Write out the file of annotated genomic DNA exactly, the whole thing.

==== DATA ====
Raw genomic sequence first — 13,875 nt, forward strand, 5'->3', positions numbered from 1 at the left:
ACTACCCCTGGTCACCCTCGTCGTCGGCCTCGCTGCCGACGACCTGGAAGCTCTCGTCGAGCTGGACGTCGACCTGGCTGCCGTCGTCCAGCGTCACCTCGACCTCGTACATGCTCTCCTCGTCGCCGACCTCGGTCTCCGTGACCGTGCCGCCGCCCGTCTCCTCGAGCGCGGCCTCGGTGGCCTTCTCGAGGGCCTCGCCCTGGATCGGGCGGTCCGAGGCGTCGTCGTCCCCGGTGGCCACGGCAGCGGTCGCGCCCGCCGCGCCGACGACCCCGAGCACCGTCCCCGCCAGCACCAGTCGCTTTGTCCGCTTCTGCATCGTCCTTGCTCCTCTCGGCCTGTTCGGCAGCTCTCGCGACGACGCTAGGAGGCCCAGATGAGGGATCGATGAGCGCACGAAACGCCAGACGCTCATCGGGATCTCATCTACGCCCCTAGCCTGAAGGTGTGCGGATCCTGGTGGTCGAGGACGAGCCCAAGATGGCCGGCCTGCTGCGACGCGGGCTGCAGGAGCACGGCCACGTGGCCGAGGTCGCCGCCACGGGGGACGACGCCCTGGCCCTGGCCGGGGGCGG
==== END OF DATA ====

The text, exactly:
Raw genomic sequence first — 13,875 nt, forward strand, 5'->3', positions numbered from 1 at the left:
ACTACCCCTGGTCACCCTCGTCGTCGGCCTCGCTGCCGACGACCTGGAAGCTCTCGTCGAGCTGGACGTCGACCTGGCTGCCGTCGTCCAGCGTCACCTCGACCTCGTACATGCTCTCCTCGTCGCCGACCTCGGTCTCCGTGACCGTGCCGCCGCCCGTCTCCTCGAGCGCGGCCTCGGTGGCCTTCTCGAGGGCCTCGCCCTGGATCGGGCGGTCCGAGGCGTCGTCGTCCCCGGTGGCCACGGCAGCGGTCGCGCCCGCCGCGCCGACGACCCCGAGCACCGTCCCCGCCAGCACCAGTCGCTTTGTCCGCTTCTGCATCGTCCTTGCTCCTCTCGGCCTGTTCGGCAGCTCTCGCGACGACGCTAGGAGGCCCAGATGAGGGATCGATGAGCGCACGAAACGCCAGACGCTCATCGGGATCTCATCTACGCCCCTAGCCTGAAGGTGTGCGGATCCTGGTGGTCGAGGACGAGCCCAAGATGGCCGGCCTGCTGCGACGCGGGCTGCAGGAGCACGGCCACGTGGCCGAGGTCGCCGCCACGGGGGACGACGCCCTGGCCCTGGCCGGGGGCGG